Young couple walking arm in arm through park

Before you start looking for a home to buy, you need to consider the neighborhood. There's no point in falling in love with a home in an area that does not suit your lifestyle. If you realize after you move that the neighborhood's not for you, it's too late.

There are so many things to consider when you're searching for the perfect neighborhood. Safety, amenities, schools, your commute to work, do you need a car, just to name a few.  Where do you start?  Here are some essentials you shouldn't overlook when searching for a neighborhood where you will be happy living.

Have you thought about sidewalks? Sidewalks actually say a lot about a community. If you're looking for an active place to live, sidewalks can be a good indicator that there are places like parks and other amenities nearby and within walking distance. Sidewalks also make neighborhoods safer. Whether you're walking to the grocery store, the corner restaurant or your neighbor's house, sidewalks will keep you safe from traffic. The safety aspect alone makes sidewalks extremely desirable if you have pets or children, as you'll likely be walking the neighborhood regularly.

Make sure you know what additional expenses you may incur and/or rules you may need to follow living in a specific neighborhood. If you're moving into a country club development or a condo, you may be subject to a set of rules and be responsible for homeowner's association fees. You will want to understand those completely before making a decision. If the association forbids parking motorcycles in your driveway, for example, and you happen to own two of them, then it's definitely something you need to consider.

Whether you're a family with young children, a retired couple or a single person, it is important to make sure your new neighborhood has local amenities to suit your lifestyle. Families with children might be interested in swim/tennis communities with parks, as well as libraries and ballet and karate lessons nearby. A young single person with a dog might want a dog park or bike trails within walking distance, plus an active nightlife scene with bars or restaurants close by. You may have to compromise on some of your desires to find a home in your price range, but just make sure the amenities most important to you are convenient. 

Convenience is very important to your happiness and stress level. Unless you telecommute every day, the distance you have to drive to and from work is a very important consideration. Will you use public transportation, and if so, how convenient is it to get to the station.  Is there a shopping center nearby where you can accomplish several errands at once? Easy access to stores you frequent on a regular basis is key to keeping your stress level to a minimum.

It's also a good idea to check with your local planning office regarding the city's future plans for your area. The planning office can inform you of any future construction projects or road expansions that would affect the neighborhood. You might think a neighborhood is perfect because it's quaint, quiet and private with lots of mature trees, only to find out that a developer is clear cutting the trees behind the house you like to build another subdivision.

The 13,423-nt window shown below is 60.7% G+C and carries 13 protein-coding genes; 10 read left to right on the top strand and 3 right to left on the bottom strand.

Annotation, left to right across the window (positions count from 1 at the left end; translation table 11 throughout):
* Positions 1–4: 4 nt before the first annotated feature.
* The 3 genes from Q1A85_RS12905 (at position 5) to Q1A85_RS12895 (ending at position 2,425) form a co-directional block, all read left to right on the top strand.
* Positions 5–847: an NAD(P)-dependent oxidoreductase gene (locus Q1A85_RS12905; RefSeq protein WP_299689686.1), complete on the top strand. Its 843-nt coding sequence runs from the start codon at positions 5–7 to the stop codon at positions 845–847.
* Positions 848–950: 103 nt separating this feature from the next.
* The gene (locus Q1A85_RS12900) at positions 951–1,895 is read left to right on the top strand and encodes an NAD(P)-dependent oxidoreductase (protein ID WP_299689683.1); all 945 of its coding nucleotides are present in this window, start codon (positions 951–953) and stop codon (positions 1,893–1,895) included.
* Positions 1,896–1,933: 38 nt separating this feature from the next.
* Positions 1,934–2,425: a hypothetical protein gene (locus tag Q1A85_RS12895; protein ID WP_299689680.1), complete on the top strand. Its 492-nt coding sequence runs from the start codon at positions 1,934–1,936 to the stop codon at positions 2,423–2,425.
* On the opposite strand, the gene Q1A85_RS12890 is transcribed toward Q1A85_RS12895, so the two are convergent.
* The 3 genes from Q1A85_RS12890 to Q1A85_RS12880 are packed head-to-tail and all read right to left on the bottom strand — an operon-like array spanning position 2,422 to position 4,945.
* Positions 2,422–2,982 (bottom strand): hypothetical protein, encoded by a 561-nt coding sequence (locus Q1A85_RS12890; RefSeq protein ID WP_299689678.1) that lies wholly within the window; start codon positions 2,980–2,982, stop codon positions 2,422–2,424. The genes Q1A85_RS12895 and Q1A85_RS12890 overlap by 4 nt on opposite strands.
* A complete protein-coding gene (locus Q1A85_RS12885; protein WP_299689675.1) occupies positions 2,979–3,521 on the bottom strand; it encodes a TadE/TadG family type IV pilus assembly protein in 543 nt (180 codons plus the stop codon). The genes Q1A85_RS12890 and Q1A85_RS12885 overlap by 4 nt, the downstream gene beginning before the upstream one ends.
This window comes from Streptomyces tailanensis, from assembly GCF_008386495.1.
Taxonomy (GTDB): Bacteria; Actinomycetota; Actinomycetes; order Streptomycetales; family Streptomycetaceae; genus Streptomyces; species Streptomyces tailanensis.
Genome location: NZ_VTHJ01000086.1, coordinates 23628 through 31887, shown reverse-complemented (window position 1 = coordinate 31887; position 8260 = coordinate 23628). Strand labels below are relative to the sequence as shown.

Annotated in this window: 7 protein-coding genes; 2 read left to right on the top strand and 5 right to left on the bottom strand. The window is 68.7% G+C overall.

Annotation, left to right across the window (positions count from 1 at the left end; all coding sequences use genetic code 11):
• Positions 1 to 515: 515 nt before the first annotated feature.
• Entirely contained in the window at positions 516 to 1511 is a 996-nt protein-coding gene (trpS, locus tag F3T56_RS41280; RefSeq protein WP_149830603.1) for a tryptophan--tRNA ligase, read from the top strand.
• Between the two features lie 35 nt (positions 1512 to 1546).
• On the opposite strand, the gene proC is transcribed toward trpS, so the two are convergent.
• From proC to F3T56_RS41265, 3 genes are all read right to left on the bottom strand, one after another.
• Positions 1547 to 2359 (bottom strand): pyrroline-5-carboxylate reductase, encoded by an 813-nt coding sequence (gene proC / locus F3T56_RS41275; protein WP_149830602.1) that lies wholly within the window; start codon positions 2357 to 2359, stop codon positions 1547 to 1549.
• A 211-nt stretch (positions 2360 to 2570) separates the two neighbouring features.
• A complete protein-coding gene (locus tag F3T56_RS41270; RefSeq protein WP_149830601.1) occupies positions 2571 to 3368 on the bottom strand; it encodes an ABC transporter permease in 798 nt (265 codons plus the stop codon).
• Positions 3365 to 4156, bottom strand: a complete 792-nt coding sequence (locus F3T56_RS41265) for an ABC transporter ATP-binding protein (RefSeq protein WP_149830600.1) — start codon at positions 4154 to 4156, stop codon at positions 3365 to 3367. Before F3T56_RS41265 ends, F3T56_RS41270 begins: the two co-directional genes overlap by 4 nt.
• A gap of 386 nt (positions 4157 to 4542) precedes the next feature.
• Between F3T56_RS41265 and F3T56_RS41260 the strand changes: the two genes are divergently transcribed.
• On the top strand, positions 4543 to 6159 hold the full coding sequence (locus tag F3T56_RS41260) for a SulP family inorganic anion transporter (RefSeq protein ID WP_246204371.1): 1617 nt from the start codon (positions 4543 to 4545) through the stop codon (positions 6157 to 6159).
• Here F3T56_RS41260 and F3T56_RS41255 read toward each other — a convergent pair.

You should visit a neighborhood at several different times of the day before making a decision. Train tracks, local restaurants and bars, air traffic and medical centers all create noise that might be a menace to you. Unwelcome noises could also include your neighbors. Whether it's a couple who fights all of the time, a family with three large dogs or children screaming, you'll want to know about these noises before making your decision. Visiting at least three different times of the day will give you a good idea of what you'll actually experience living there.

Finding out how your new neighborhood's crime rate stacks up against your current one or others in the area is a fairly easy task. There are many web sites that have already done the investigative work for you. If you're on the fence between two neighborhoods, but one has a better crime rate, knowing this information might make your decision easier.

Public and private schools, kindergarten through high school, and even preschools can greatly affect the value of a home. While the subject of schools might be more important to a family with children or a couple hoping to start a family, good schools should be a priority on anyone's list. If you don't have children, it's important to understand how the quality of the school system in that zone will affect the resale of your home. 

But, finding your dream neighborhood isn't just about statistics and information, it's about how it makes you feel. Will you be happy living there? If you are looking for a hip urban redevelopment, you may not be happy in a quiet, family-oriented neighborhood. This means you may have to compromise on some of your criteria. If you live in a city and want to move to an area with an active nightlife, you might need to compromise a bit on some other things. If you crave a place away from it all, surrounded by nature, you might have to give up convenience.

The bottom line is you probably won't be happy in a neighborhood that doesn't fit well into your lifestyle. Make sure you find the right neighborhood culture first, and then the other pieces will fall into place.

If you are not familiar with the neighborhoods in the areas where you want to live, your real estate agent can be a big help.  A professional experienced agent will know the area characteristics, amenities, schools, transportation, shopping, and can help you get all your questions answered.  

Looking to purchase a new home?  Contact us for guidance in finding your dream home in the perfect neighborhood.